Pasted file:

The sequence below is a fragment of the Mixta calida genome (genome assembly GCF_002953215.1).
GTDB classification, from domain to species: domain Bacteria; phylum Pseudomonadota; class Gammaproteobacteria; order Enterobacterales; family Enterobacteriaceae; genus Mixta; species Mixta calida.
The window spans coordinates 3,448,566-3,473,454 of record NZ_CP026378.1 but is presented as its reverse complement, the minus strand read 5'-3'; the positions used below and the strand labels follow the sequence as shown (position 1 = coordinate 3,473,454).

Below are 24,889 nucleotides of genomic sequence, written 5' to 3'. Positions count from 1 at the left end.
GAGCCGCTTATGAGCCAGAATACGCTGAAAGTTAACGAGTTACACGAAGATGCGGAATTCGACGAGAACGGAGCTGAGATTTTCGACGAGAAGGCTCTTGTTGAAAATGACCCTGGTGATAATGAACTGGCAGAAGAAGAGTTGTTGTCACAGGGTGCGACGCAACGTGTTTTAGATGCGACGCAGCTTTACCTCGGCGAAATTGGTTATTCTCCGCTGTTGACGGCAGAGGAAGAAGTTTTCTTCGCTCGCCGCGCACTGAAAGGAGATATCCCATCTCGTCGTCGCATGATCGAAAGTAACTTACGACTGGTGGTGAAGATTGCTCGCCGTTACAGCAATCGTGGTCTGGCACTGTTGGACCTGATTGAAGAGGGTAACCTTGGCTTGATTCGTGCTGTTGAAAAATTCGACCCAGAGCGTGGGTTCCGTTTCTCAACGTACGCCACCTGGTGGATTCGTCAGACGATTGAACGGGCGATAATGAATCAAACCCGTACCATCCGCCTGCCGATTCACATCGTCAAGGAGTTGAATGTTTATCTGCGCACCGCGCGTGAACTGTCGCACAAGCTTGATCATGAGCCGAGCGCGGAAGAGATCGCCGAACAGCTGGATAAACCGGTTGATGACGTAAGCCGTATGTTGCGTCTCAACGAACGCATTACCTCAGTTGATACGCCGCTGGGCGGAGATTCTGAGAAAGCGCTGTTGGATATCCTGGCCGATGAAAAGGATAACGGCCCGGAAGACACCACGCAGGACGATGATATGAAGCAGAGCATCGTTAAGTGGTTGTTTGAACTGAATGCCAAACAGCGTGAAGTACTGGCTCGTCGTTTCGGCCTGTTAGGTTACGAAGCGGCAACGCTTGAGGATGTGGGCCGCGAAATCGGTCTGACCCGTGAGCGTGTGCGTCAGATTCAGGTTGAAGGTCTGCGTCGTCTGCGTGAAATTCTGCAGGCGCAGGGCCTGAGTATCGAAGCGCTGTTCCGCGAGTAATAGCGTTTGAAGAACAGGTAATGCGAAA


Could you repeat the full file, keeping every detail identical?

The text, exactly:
The sequence below is a fragment of the Mixta calida genome (genome assembly GCF_002953215.1).
GTDB classification, from domain to species: domain Bacteria; phylum Pseudomonadota; class Gammaproteobacteria; order Enterobacterales; family Enterobacteriaceae; genus Mixta; species Mixta calida.
The window spans coordinates 3,448,566-3,473,454 of record NZ_CP026378.1 but is presented as its reverse complement, the minus strand read 5'-3'; the positions used below and the strand labels follow the sequence as shown (position 1 = coordinate 3,473,454).

Below are 24,889 nucleotides of genomic sequence, written 5' to 3'. Positions count from 1 at the left end.
GAGCCGCTTATGAGCCAGAATACGCTGAAAGTTAACGAGTTACACGAAGATGCGGAATTCGACGAGAACGGAGCTGAGATTTTCGACGAGAAGGCTCTTGTTGAAAATGACCCTGGTGATAATGAACTGGCAGAAGAAGAGTTGTTGTCACAGGGTGCGACGCAACGTGTTTTAGATGCGACGCAGCTTTACCTCGGCGAAATTGGTTATTCTCCGCTGTTGACGGCAGAGGAAGAAGTTTTCTTCGCTCGCCGCGCACTGAAAGGAGATATCCCATCTCGTCGTCGCATGATCGAAAGTAACTTACGACTGGTGGTGAAGATTGCTCGCCGTTACAGCAATCGTGGTCTGGCACTGTTGGACCTGATTGAAGAGGGTAACCTTGGCTTGATTCGTGCTGTTGAAAAATTCGACCCAGAGCGTGGGTTCCGTTTCTCAACGTACGCCACCTGGTGGATTCGTCAGACGATTGAACGGGCGATAATGAATCAAACCCGTACCATCCGCCTGCCGATTCACATCGTCAAGGAGTTGAATGTTTATCTGCGCACCGCGCGTGAACTGTCGCACAAGCTTGATCATGAGCCGAGCGCGGAAGAGATCGCCGAACAGCTGGATAAACCGGTTGATGACGTAAGCCGTATGTTGCGTCTCAACGAACGCATTACCTCAGTTGATACGCCGCTGGGCGGAGATTCTGAGAAAGCGCTGTTGGATATCCTGGCCGATGAAAAGGATAACGGCCCGGAAGACACCACGCAGGACGATGATATGAAGCAGAGCATCGTTAAGTGGTTGTTTGAACTGAATGCCAAACAGCGTGAAGTACTGGCTCGTCGTTTCGGCCTGTTAGGTTACGAAGCGGCAACGCTTGAGGATGTGGGCCGCGAAATCGGTCTGACCCGTGAGCGTGTGCGTCAGATTCAGGTTGAAGGTCTGCGTCGTCTGCGTGAAATTCTGCAGGCGCAGGGCCTGAGTATCGAAGCGCTGTTCCGCGAGTAATAGCGTTTGAAGAACAGGTAATGCGAAA